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In the latest trailer for Ralph Breaks the Internet Sarah Silvermans Vanellope von Schweetz meets a whos who roster of Disney princesses. From Cinderella to Mulan to Moana, its great to see all of these iconic characters in one place — especially Princess Tiana, Disneys first black princess. But some are having problems with her appearance — particularly her hair.

Many fans have taken to Twitter to comment on the appearance of Princess Tiana from The Princess and the Frog in the trailer saying that she isnt properly representative of black women.

“Yall dont understand how important Princess Tiana is to Black girls,” said one Twitter user. “We finally had a Disney princess that looked like us, and now, she doesnt. They gave her Eurocentric features and turned her into a racially ambiguous woman. Its a no from me, dawg.”

In the first trailer, her hair is in a press-and-curl updo and her nose is rounder — much like the original animated feature. In the second trailer, there is a sleepover scene when she has lighter skin and her “natural” hair is wildly unrealistic to what black women do with their hair at bedtime. Many black women schooled Disney on this unrealistic press-and-curl-to-bedtime look.

For black women, the representation of hair is crucial but not solely for cosmetic purposes. As author and cartoonist C. Spike Trotman points out on Twitter: “black hair is complicated, political, and not something one thread on Twitter can explain.” Trotman proceeded to provide a “cheat sheet” for Disney, animators, cartoonists, and others about black womens hair via a string of tweets giving tips including basic information that could be helpful in the future.

“For the benefit of folks who might wanna do better: if Image One is a kinky-haired black girls formal look? Image Two, or something like it, has a 99.9% chance of being her lounge look,” Trotman added, pointing out that Tiana would most likely be in a bonnet or headscarf during the sleepover scene. Aspiring animator Taylor Goethe tweeted an image of what Tiana would have looked like in real-life saying, “All in all this is what I feel a more culturally accurate Tiana should look like.”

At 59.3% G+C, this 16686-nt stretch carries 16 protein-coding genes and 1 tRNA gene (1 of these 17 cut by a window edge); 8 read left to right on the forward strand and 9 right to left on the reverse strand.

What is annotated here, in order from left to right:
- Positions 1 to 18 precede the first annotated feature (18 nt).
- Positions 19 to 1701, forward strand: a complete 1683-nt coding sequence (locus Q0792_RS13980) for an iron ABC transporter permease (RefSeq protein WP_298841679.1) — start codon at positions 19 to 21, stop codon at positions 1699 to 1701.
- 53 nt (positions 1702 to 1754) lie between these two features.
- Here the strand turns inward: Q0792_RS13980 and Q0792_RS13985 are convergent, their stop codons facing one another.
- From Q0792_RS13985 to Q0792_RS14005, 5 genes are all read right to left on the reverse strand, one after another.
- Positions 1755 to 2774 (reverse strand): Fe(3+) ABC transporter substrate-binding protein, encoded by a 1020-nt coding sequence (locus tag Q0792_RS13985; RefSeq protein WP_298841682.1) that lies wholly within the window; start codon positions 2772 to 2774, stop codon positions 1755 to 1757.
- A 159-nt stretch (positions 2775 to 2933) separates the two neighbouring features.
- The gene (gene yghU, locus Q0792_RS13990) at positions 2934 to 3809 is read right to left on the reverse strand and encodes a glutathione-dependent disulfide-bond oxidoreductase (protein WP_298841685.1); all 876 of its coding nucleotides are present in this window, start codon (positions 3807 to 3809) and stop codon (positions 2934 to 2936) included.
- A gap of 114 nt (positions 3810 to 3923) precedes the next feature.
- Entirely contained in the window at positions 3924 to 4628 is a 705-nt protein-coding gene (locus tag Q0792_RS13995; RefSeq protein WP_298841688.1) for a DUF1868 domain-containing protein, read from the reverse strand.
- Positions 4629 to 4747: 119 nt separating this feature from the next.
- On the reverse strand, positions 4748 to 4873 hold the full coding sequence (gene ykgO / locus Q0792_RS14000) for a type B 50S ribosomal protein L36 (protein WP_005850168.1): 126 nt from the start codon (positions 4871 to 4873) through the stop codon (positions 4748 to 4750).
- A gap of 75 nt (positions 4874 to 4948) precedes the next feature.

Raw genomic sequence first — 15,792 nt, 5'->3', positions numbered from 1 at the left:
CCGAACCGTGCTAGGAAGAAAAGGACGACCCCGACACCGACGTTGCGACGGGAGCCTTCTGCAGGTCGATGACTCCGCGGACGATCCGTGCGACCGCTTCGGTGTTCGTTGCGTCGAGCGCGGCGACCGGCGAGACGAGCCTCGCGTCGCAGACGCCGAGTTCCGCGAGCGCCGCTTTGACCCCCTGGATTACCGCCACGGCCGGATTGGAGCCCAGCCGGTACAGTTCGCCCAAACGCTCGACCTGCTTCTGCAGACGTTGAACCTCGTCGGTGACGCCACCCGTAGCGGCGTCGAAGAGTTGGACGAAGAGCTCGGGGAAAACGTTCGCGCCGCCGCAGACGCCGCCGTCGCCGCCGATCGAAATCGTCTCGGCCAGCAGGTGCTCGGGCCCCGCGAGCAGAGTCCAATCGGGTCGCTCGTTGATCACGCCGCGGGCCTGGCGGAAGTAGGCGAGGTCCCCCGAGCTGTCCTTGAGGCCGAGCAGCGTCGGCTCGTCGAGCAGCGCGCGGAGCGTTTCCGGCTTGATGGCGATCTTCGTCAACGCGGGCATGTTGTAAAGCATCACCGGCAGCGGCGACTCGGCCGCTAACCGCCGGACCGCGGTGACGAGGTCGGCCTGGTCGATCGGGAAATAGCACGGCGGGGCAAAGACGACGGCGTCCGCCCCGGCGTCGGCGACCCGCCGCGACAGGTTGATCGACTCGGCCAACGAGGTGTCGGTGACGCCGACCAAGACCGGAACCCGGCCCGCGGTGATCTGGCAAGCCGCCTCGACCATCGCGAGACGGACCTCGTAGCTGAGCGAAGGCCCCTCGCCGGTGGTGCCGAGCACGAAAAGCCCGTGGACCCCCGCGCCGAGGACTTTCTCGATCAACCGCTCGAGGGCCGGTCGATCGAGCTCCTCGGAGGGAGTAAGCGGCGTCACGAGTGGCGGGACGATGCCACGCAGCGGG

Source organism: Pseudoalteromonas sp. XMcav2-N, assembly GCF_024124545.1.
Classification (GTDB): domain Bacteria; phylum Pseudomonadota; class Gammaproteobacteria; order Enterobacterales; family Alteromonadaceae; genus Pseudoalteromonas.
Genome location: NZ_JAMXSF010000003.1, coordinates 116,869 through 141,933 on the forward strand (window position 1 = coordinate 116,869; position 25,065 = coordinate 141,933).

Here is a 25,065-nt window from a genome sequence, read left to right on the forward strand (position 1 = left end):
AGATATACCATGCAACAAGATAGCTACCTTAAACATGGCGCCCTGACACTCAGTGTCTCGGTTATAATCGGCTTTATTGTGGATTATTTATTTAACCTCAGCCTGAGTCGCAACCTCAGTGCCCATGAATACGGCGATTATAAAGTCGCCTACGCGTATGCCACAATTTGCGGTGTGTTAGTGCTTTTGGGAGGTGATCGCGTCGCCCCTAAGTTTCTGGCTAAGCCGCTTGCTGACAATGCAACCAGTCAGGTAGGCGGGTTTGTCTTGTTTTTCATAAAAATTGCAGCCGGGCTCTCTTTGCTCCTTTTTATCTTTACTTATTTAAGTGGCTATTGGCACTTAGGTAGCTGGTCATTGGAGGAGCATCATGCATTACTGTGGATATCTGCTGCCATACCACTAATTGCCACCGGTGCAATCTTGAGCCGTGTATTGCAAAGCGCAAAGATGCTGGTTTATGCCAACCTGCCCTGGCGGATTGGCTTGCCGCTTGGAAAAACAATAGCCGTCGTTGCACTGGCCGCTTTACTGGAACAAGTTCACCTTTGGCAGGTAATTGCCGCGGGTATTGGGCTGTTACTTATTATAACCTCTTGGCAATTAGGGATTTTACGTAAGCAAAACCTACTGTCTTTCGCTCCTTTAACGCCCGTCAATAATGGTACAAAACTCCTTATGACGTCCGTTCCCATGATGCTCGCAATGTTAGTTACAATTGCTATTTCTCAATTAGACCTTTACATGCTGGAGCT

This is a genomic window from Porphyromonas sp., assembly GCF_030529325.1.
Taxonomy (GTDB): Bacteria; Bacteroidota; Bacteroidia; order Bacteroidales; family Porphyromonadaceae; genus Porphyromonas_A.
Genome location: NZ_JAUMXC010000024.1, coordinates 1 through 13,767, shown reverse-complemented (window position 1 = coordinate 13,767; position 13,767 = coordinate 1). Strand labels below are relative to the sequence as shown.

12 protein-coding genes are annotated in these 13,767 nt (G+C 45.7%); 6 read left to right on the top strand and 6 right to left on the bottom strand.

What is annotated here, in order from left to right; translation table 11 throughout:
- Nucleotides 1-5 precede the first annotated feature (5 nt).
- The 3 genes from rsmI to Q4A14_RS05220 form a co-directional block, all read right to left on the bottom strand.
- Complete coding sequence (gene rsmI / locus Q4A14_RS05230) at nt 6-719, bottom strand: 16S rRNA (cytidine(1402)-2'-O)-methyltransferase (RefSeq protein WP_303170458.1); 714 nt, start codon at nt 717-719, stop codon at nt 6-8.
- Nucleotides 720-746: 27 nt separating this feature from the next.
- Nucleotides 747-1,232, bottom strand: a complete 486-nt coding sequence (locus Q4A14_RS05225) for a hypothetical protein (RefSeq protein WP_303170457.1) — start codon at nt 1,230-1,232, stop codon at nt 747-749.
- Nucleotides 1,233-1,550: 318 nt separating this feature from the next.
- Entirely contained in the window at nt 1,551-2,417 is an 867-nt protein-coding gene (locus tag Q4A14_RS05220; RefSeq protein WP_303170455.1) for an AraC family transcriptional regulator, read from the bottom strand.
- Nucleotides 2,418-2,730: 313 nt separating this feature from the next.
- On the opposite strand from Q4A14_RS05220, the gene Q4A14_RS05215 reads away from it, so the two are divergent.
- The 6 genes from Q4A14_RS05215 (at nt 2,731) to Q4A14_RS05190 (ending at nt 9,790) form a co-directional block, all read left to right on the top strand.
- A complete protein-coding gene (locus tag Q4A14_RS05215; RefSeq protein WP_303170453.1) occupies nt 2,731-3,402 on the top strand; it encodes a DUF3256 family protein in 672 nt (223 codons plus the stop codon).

Trotman also retweeted a video of animators in celebration after wrapping Ralph Breaks the Internet. The included mostly white men without a woman in sight.

Watch the trailer above and read the tweets below.

Black Hair for Non-Black Artists: a Cheat Sheet Thread.

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Hi, folks! Just spur-of-the-moment decided to put together some reference for folks who want to draw/model black characters in their work, but aren't confident they won't make simple, obvious mistakes w/r/t black hair.

— Iron Spike (@Iron_Spike) August 19, 2018

I could honestly go on forever; black hair is complicated, political, and not something one thread on Twitter can explain. But I think it's time to get to a few basic styles. :V

— Iron Spike (@Iron_Spike) August 19, 2018

Yall dont understand how important Princess Tiana is to Black girls. We finally had a Disney princess that looked like us, and now, she doesnt. They gave her Eurocentric features and turned her into a racially ambiguous woman. Its a no from me, dawg.

— E-Money ? (@imanimlewis) August 10, 2018

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